Fail: Sadly, we regularly hear feedback outlining that someone gave bad eye contact, had negative body language, hadn’t researched the company and could give no compelling reasons as to why they wanted to join this company.

Win: Do your homework. Don’t be afraid to express how keen you are on the opportunity, and prepare some well thought out questions. Engage with your body language, chose your words carefully and listen.

This is your one shot to demonstrate that this company needs to hire you. Open body language, a lot of eye contact, big open smiles, listening, coming across attentive but not uptight – this is what you need to be aspiring to. It’s a hard balance to strike, but just make sure that you’re able to get your personality through whilst remaining professional, open and fun to work with. Ask questions, talk passionately, and engage with whoever you’re meeting.


10. Job interview supporting documents

Fail: Do not take a copy & paste approach to a covering note. Enthusiastically expressing a desire to work for a particular client or hiring manager whilst dropping in the wrong name through clumsy copying and pasting is a huge faux pas.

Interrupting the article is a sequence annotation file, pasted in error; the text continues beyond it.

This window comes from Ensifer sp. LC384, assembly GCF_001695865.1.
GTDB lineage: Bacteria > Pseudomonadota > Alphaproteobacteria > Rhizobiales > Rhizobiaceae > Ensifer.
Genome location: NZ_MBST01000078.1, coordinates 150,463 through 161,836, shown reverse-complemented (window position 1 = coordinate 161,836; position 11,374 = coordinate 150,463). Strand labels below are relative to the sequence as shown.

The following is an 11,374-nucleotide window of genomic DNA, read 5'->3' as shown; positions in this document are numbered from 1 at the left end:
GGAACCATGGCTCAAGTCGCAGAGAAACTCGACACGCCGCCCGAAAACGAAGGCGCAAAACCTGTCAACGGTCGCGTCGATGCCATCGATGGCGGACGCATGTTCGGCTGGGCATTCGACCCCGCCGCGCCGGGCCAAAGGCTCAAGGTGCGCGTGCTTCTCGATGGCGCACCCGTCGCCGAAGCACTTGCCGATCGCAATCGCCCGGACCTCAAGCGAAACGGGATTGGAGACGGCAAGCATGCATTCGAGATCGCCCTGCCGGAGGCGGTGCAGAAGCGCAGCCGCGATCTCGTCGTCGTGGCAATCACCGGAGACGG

Win: Always proof your communications! The extra time spent checking and double checking could mean the difference between your dream job and a nightmare situation.


11. First day at work impression

Fail: We have heard of people turning up late, dressed inappropriately and generally not being prepared to start their new role on Day 1. It will take a long time to overcome these negative first impressions.